Area around Chernobyl plant to become a nuclear dump

Kyodo

A heavily contaminated area within a 10-kilometer radius of the Chernobyl nuclear power plant in Ukraine will be used to store nuclear waste materials, the chief of a state agency managing the wider exclusion zone said in an interview.

“People cannot live in the land seriously contaminated for another 500 years, so we are planning to make it into an industrial complex,” said Vitalii Petruk, the head of the State Agency of Ukraine on Exclusion Zone Management. The zone is 30-km radius from the site of the 1986 nuclear accident — the world’s worst nuclear disaster.

“We are thinking of making land that is less contaminated a buffer zone to protect a residential area from radioactive materials,” he said.

Petruk said the agency does not plan to narrow down the exclusion zone because there is no privately owned land within the area and few people are wishing to return, unlike Fukushima, home to the 2011 nuclear disaster in Japan.

The complex will be used to store and process nuclear waste including spent nuclear fuel sent from power plants in Ukraine, he said.

“We are considering building a facility for alternative energy such as solar panels” so as to utilize the remaining electricity infrastructure including power grids for the Chernobyl nuclear power plant there, he added.

Petruk said the agency also wants to invite foreign companies to the complex. “We will ensure the maximum safety” to help their activities in the complex, he said.

As for the future dismantlement of the Chernobyl plant, Petruk said his country has been in talks with France for some two years about possible cooperation and it also wants to consider talks with Japan.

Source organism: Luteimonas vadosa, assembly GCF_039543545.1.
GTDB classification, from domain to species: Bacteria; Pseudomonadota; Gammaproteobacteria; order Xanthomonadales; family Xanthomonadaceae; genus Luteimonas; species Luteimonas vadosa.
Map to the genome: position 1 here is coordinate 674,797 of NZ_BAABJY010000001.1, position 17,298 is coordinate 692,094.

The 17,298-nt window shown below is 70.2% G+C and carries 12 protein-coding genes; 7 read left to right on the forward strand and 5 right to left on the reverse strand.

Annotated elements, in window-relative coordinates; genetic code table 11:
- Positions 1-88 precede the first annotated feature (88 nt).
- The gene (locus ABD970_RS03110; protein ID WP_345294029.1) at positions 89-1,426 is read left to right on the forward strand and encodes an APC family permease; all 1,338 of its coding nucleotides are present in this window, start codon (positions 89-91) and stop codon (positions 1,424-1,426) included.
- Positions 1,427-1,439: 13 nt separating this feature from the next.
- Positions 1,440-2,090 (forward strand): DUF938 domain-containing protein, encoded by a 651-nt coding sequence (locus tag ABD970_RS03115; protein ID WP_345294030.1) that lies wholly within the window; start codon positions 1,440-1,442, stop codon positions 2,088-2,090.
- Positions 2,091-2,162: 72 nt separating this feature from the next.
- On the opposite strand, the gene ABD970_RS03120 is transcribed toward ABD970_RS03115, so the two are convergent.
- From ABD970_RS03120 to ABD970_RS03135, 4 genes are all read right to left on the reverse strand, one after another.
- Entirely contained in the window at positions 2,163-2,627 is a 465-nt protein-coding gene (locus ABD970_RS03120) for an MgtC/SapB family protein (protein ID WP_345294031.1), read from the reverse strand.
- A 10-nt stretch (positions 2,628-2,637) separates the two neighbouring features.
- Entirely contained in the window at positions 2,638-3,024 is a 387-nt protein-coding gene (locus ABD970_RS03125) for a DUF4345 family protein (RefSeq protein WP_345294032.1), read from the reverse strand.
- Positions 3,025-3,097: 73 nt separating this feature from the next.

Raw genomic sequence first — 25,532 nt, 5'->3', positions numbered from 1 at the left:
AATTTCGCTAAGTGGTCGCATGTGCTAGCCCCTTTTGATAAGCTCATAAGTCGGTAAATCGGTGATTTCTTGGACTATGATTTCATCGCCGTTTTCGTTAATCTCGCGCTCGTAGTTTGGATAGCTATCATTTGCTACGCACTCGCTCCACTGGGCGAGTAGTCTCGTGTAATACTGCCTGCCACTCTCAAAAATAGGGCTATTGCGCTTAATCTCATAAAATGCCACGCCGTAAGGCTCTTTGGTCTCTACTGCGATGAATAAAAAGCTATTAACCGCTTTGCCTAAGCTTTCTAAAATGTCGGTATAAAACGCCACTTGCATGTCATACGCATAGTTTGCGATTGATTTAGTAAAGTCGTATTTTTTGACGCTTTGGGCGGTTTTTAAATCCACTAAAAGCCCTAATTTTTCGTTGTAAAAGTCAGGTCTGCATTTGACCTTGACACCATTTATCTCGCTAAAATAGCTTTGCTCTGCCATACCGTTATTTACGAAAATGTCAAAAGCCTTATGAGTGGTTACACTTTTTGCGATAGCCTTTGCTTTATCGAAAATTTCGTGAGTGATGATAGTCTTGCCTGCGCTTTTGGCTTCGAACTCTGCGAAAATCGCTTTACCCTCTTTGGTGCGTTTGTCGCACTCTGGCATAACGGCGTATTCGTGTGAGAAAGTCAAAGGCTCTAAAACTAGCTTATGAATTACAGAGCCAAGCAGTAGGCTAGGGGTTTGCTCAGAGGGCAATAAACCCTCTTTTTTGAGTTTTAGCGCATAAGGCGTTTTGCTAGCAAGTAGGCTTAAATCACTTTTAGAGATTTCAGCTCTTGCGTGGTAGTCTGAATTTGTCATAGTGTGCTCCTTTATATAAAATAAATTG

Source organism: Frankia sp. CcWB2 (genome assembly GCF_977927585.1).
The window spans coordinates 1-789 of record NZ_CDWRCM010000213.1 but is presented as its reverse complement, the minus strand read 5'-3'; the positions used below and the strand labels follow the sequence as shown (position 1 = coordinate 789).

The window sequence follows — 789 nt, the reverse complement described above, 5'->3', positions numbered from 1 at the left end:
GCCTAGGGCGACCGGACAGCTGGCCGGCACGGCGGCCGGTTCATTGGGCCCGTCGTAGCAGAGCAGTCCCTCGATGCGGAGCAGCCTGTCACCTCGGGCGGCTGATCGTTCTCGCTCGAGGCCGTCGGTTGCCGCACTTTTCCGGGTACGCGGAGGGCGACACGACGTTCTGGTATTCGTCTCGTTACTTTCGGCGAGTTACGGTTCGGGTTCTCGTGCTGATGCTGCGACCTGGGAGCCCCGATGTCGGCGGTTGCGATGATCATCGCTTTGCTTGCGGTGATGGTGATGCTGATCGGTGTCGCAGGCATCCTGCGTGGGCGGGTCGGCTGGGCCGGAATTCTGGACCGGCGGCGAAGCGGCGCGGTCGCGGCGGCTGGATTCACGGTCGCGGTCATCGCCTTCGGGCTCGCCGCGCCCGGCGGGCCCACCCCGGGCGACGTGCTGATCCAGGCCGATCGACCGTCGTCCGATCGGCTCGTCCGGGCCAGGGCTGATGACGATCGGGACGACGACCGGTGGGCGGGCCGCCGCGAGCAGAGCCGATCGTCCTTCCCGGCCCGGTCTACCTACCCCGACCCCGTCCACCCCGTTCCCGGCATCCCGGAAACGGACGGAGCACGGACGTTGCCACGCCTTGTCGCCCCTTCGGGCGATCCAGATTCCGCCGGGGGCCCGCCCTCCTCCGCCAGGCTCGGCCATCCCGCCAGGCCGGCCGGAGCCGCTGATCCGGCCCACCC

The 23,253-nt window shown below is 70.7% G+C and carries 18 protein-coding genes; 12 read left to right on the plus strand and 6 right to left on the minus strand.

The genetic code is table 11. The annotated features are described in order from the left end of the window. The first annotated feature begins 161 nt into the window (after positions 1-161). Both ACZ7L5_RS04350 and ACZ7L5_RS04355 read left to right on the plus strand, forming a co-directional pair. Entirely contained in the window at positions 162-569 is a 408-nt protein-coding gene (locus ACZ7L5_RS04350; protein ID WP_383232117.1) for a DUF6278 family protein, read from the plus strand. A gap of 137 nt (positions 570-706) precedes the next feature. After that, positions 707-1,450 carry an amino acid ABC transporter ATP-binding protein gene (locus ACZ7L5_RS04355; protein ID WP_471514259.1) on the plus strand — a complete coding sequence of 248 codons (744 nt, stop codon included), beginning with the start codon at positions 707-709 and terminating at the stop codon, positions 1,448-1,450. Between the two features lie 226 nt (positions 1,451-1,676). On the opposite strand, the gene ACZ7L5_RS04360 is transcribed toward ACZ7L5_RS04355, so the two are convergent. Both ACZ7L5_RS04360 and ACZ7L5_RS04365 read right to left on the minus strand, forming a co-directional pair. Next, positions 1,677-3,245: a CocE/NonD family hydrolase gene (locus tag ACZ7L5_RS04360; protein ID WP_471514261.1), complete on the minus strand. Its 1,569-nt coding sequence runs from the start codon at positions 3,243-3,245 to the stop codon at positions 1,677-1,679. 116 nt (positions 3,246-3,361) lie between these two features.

• GRLCowan

    We are considering building a facility for alternative energy such as solar panels so as to utilize the remaining electricity infrastructure including power grids for the Chernobyl nuclear power plant …

    Putting as much electricity into that grid as the power plant did in its heyday would require more than a 10-km-radius circle to be silicon-dark, but much less than a 30-km-radius circle, unless seasonal storage, plus additional square kilometrage of PV cells to overcome storage losses, were also built there (so that the grid could be fed equally in December and January as in high summer).

    That would be a very substantial environmental impact, much worse than the very faded remains of the 1986 radioactivity dispersal.

  • jimhopf

    The following statement:

    “People cannot live in the land seriously contaminated for another 500 years…”
    is pure BS; a fabricated notion based on unjustifiably low public dose limits, that are often lower than natural background levels that occur many places on earth. People can live there now, and would probably not experience any measurable health effects. There are many places that are actually more unhealthy to live in than those areas around Chernobyl, most notably the developing world’s heavily polluted cities (Beijing being the most notable example). And yet, hundreds of millions of people are allowed to live in those cities. “Uninhabitable” is an awfully strong word…

    That said, this article offers an interesting, perhaps hopeful idea. If mankind is going to insist on abandoning this area, and no people live there, perhaps it could serve as a storage/disposal site for all the world’s nuclear waste. It may be a palatable political solution to what has always been an intractable political (vs. technical) problem, where NIMBYism blocks all proposals, regardless of merit.

    Ukraine could probably use the money, and they could charge a hefty fee to take everyone’s waste. And, as they say in the article, the govt. is in complete control of this land, so no private or local interests would get in the way.

  • Philosopher

    I think it’s a good use of the space.